Storage 304 can be configured to store data, including media, configuration data for apparatus 300, metadata, operating instructions, etc. Storage 304 can be any type of non-volatile storage, including a hard disk device, flash memory, a solid-state drive, etc. For example, media or any other data received from a remote server can be stored on storage 304. The data can then be locally accessed and processed by, e.g., processor 302. Further, configuration information, such as the resolution of a coupled display device or information identifying an associated media server, can be stored on storage 304. Additionally, storage 304 can include operating instructions executed by processor 302 for controlling operation of the media processing device 100. For example, storage 304 can be divided into a plurality of partitions, wherein each partition can be utilized to store one or more types of information and can have custom access control provisions.
Bus 306 couples the components of apparatus 300 together. Bus 306 can be configured to permit unidirectional and/or bidirectional communications between the components of apparatus 300. For example, processor 302 can retrieve information from and transmit information to storage 304 over bus 306. Bus 306 can include, for example, a plurality of buses, each of which couples at least one component of apparatus 300 to another component of apparatus 300 or to a device external to apparatus 300.
The input, output and communications components of apparatus 300 can be used for communicating with other devices, including media servers and presentation devices. Wired communications circuitry 308 and wireless communications circuitry 310 each can be configured to permit apparatus 300 to transmit and receive information over a network, such as a local area network (LAN), the Internet, etc. Additionally, input circuitry 312 can be configured to receive an input from another device through a direct connection, which may be a wired/physical connection (e.g., USB, IEEE 1394, etc.) or wireless connection (e.g., infrared, etc.).
Other types of input interfaces, which are not shown in
Apparatus 300 also can comprise output circuitry 314 that can be used to output data and/or information from apparatus 300 to one or more external devices, including, for example, a television, a monitor, an audio receiver, and/or one or more speakers. Output circuitry 314 can be, for example, one or more of an optical audio interface, an RCA connector interface, a component video interface, a High-Definition Multimedia Interface (HDMI), coaxial cable, or any other port(s) used to pass data from apparatus 300 to another device or component. In embodiments, output circuitry 314 can be used to provide a first type of signal, such as an audio stream, to a first device and another type of signal, such as a video stream, to a second device. Output circuitry 314 can also include driver circuitry of at least one integrated or other display screen or device, speaker, telephone ringer, vibration component, any other component or device, or any combination thereof. Like any other component discussed herein, output circuitry 314 may need to be configured, either automatically or manually, and/or require certain software/firmware before being used as discussed herein.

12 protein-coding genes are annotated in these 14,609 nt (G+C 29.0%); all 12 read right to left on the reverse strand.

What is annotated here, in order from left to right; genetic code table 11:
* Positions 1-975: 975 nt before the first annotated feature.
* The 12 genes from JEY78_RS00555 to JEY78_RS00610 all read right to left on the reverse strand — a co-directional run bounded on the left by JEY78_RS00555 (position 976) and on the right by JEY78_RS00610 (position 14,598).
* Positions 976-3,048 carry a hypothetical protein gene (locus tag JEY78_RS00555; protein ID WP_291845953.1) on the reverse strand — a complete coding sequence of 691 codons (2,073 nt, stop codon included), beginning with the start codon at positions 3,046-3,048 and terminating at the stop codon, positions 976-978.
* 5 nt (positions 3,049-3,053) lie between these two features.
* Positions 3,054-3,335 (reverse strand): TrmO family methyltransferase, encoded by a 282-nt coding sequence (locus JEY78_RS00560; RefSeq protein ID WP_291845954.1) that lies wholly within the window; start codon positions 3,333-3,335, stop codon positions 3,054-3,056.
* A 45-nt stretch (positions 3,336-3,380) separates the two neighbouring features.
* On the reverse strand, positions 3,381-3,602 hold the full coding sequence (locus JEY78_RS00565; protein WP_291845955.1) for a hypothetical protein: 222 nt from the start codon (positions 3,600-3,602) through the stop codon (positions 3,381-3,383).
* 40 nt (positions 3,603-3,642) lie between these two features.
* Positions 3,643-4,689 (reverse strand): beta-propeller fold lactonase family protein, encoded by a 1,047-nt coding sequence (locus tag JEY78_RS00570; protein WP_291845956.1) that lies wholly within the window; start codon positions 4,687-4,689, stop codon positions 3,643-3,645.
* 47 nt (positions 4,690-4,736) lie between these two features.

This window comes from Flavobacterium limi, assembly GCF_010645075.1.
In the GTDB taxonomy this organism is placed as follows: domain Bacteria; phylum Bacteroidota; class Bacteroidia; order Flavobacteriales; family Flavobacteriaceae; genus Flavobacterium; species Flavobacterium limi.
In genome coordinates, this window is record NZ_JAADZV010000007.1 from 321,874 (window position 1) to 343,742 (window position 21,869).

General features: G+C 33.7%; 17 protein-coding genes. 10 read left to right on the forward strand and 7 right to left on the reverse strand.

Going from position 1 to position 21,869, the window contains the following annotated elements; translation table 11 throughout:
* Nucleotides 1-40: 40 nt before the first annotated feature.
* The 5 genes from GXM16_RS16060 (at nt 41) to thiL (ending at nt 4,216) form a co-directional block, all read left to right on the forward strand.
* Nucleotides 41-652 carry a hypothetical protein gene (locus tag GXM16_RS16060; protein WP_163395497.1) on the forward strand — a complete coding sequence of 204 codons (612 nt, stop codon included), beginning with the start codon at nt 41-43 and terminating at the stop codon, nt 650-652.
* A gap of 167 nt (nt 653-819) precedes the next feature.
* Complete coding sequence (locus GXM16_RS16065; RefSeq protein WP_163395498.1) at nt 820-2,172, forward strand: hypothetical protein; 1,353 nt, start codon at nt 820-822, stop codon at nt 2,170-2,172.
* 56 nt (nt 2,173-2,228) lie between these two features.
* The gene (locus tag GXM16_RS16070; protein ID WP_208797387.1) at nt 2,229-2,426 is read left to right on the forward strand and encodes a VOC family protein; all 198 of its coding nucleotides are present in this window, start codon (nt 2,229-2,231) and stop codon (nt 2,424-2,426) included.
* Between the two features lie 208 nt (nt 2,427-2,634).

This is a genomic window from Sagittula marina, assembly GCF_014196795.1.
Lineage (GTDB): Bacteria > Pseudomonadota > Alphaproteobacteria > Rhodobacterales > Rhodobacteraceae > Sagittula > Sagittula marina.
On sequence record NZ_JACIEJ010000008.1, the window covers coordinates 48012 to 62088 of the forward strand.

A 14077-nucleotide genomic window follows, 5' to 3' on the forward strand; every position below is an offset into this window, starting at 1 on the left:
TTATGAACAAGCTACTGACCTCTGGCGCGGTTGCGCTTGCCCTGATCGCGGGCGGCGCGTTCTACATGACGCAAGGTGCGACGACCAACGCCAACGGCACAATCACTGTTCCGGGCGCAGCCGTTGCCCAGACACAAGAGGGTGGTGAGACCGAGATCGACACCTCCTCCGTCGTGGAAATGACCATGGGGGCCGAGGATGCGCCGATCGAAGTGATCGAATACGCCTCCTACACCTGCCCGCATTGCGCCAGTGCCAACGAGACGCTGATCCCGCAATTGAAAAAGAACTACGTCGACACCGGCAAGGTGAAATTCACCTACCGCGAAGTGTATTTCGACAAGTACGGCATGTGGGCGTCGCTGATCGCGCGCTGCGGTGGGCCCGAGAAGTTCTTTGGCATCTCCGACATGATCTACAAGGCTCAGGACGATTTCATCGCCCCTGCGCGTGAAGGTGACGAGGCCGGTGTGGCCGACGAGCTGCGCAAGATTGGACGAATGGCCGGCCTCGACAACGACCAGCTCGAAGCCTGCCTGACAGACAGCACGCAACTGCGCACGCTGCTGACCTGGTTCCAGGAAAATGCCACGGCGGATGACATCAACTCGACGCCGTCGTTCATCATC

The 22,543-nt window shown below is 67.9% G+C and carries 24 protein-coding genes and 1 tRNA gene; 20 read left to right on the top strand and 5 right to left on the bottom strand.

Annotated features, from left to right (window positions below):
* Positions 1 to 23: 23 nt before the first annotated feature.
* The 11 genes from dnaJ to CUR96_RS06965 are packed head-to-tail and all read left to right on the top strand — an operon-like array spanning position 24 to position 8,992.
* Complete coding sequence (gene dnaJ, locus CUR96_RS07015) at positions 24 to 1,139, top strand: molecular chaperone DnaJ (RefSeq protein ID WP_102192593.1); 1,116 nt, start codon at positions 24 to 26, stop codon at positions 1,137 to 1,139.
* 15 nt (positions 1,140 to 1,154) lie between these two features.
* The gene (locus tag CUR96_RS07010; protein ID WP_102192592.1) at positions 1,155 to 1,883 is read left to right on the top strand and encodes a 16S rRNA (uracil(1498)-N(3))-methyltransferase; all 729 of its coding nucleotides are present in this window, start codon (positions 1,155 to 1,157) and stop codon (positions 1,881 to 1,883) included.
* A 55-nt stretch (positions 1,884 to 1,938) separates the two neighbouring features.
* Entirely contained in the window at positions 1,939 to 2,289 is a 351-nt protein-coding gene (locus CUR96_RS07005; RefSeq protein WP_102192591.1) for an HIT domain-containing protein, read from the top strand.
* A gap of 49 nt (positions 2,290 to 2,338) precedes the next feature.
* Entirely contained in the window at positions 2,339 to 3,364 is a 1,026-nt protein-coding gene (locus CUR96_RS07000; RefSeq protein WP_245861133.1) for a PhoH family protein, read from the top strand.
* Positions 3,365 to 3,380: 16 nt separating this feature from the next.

Apparatus 300 also can comprise memory 316, which can be, for example, random access memory (RAM), read only memory (ROM) and/or any other type of data storage device. As with storage 304, a plurality of types of data can be stored in memory 316, including the types of data discussed above as well as, for example, software that is implemented in apparatus 300. One skilled in the art would appreciate that various components of apparatus 300 can be combined or subdivided without departing from the spirit of the present invention. For example, a portion of storage 304 can be allocated to act as memory 316, which may or may not allow memory 316 to be omitted from apparatus 300.